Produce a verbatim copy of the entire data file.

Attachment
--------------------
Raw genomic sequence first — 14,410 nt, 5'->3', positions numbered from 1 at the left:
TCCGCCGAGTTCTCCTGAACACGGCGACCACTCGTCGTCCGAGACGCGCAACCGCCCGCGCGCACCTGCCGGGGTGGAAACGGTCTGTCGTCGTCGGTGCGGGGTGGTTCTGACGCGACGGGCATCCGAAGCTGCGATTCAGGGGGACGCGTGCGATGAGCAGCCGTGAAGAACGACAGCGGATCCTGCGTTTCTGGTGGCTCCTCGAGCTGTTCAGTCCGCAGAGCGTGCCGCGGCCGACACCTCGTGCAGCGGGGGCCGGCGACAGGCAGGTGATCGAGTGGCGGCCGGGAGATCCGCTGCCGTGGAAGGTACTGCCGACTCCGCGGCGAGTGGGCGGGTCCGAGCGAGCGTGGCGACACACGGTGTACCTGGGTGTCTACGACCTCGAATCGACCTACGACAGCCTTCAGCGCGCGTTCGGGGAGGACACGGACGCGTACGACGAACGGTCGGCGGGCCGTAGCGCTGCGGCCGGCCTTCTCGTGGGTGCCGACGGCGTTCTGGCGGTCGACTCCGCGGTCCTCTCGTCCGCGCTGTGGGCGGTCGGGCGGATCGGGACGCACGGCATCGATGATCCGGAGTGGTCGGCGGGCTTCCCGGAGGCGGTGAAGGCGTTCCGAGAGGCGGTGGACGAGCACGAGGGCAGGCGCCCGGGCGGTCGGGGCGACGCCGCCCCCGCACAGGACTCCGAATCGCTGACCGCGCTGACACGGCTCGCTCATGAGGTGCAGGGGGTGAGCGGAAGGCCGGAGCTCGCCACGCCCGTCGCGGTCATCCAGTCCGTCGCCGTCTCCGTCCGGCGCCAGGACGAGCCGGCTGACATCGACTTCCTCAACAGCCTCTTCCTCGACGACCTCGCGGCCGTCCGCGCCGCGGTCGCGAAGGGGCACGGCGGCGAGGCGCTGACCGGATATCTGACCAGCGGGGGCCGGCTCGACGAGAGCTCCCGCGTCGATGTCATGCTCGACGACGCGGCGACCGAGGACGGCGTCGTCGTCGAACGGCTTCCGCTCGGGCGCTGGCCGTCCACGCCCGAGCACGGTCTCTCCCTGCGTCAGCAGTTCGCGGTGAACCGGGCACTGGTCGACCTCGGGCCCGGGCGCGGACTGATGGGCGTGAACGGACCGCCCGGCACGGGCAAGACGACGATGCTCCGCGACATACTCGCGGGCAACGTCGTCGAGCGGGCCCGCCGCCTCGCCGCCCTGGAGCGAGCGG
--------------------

Raw genomic sequence first — 14,410 nt, 5'->3', positions numbered from 1 at the left:
TCCGCCGAGTTCTCCTGAACACGGCGACCACTCGTCGTCCGAGACGCGCAACCGCCCGCGCGCACCTGCCGGGGTGGAAACGGTCTGTCGTCGTCGGTGCGGGGTGGTTCTGACGCGACGGGCATCCGAAGCTGCGATTCAGGGGGACGCGTGCGATGAGCAGCCGTGAAGAACGACAGCGGATCCTGCGTTTCTGGTGGCTCCTCGAGCTGTTCAGTCCGCAGAGCGTGCCGCGGCCGACACCTCGTGCAGCGGGGGCCGGCGACAGGCAGGTGATCGAGTGGCGGCCGGGAGATCCGCTGCCGTGGAAGGTACTGCCGACTCCGCGGCGAGTGGGCGGGTCCGAGCGAGCGTGGCGACACACGGTGTACCTGGGTGTCTACGACCTCGAATCGACCTACGACAGCCTTCAGCGCGCGTTCGGGGAGGACACGGACGCGTACGACGAACGGTCGGCGGGCCGTAGCGCTGCGGCCGGCCTTCTCGTGGGTGCCGACGGCGTTCTGGCGGTCGACTCCGCGGTCCTCTCGTCCGCGCTGTGGGCGGTCGGGCGGATCGGGACGCACGGCATCGATGATCCGGAGTGGTCGGCGGGCTTCCCGGAGGCGGTGAAGGCGTTCCGAGAGGCGGTGGACGAGCACGAGGGCAGGCGCCCGGGCGGTCGGGGCGACGCCGCCCCCGCACAGGACTCCGAATCGCTGACCGCGCTGACACGGCTCGCTCATGAGGTGCAGGGGGTGAGCGGAAGGCCGGAGCTCGCCACGCCCGTCGCGGTCATCCAGTCCGTCGCCGTCTCCGTCCGGCGCCAGGACGAGCCGGCTGACATCGACTTCCTCAACAGCCTCTTCCTCGACGACCTCGCGGCCGTCCGCGCCGCGGTCGCGAAGGGGCACGGCGGCGAGGCGCTGACCGGATATCTGACCAGCGGGGGCCGGCTCGACGAGAGCTCCCGCGTCGATGTCATGCTCGACGACGCGGCGACCGAGGACGGCGTCGTCGTCGAACGGCTTCCGCTCGGGCGCTGGCCGTCCACGCCCGAGCACGGTCTCTCCCTGCGTCAGCAGTTCGCGGTGAACCGGGCACTGGTCGACCTCGGGCCCGGGCGCGGACTGATGGGCGTGAACGGACCGCCCGGCACGGGCAAGACGACGATGCTCCGCGACATACTCGCGGGCAACGTCGTCGAGCGGGCCCGCCGCCTCGCCGCCCTGGAGCGAGCGG